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Tuesday, November 20, 2012

USGS Measuring Landscape Disturbance of
Gas Exploration in Greene, Tioga Counties

RESTON, Va. — Landscape change in Pennsylvania's Greene and Tioga counties resulting from construction of well pads, new roads and pipelines for natural gas and coalbed methane exploration is being documented to help determine the potential consequences for ecosystems and wildlife, according to a U.S. Geological Survey report released today.

USGS researchers, using geospatial data and high resolution aerial imagery from 2004-2010, documented spatially explicit patterns of disturbance, or land use, related to natural gas resource development, such as hydraulic fracturing, particularly disturbance patterns related to well pads, roads and pipeline construction.

Spatially explicit data on the level of landscape disturbance -- which is geographic information systems data, mapped to a high degree of spatial accuracy -- is critically important to the long-term study of the potential impacts of natural gas development on human and ecological health.

"The widespread use of hydraulic fracturing to produce natural gas and coalbed methane in these counties has unlocked new sources of energy, but it is also modifying the landscape at an unprecedented rate compared with other forms of energy development," said USGS Director Marcia McNutt. "The value of this study is that it documents emerging issues with a rapidly expanding practice, so that all involved in decision making can make informed choices."

Through programs such as the National Land Cover Database, and Land Cover Trends, USGS has a long record of studying the consequences of land-use and land-cover changes. The current level of natural gas development in much of the country, and its effects on the landscape, is an important contemporary land-use/land-cover issue.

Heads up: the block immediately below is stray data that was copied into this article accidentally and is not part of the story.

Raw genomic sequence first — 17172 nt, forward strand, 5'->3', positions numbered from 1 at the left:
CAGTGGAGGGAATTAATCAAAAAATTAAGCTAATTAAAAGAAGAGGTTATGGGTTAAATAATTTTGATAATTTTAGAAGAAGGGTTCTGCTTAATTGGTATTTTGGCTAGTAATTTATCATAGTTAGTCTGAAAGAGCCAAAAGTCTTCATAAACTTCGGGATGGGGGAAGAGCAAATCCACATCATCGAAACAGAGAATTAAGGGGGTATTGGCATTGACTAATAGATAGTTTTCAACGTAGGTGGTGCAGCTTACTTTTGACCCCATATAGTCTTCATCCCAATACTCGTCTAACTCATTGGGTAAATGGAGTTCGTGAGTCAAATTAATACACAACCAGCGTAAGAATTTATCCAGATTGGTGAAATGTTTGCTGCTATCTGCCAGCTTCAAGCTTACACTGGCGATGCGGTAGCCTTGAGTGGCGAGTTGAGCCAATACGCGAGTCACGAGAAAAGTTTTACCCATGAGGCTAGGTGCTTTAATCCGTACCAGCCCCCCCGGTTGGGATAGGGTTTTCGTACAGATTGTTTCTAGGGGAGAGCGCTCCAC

"Large-scale landscape disturbance can have a significant impact on ecological resources and the services they provide. This study provides a quantitative look at the levels of disturbance, forest loss and other changes to land use and land cover," said Terry Slonecker, lead author of the research.

Data from this report will be used to assess the effects of disturbance and land-cover change on wildlife, water quality, invasive species and socioeconomic impacts, among other investigations.

The study found that in Greene County, 663 natural gas extraction sites resulted in more than 775 hectares of disturbance, including 241 kilometers (149 miles) of new roads and 126 kilometers (78 miles) of new pipelines. Disturbance in Greene County occurs mostly at the eastern side of the county with some activity at the north and south, and minor activity at the west of the county.

In Tioga County, 151 natural gas extraction sites resulted in more than 362 hectares of disturbance, including 46 kilometers (28 miles) of new roads and 78 kilometers (48 miles) of new pipelines. Disturbance in Tioga County is concentrated in the eastern half and through the central part of the county, almost in a linear fashion, in an east-west direction.

The study, "Landscape Consequences of Natural Gas Extraction in Greene and Tioga Counties, Pennsylvania, 2004 to 2010," Open File Report 2012-1220, is the second of a series planned relating to natural gas landscape disturbance and is available at http://pubs.er.usgs.gov/publication/ofr20121220.

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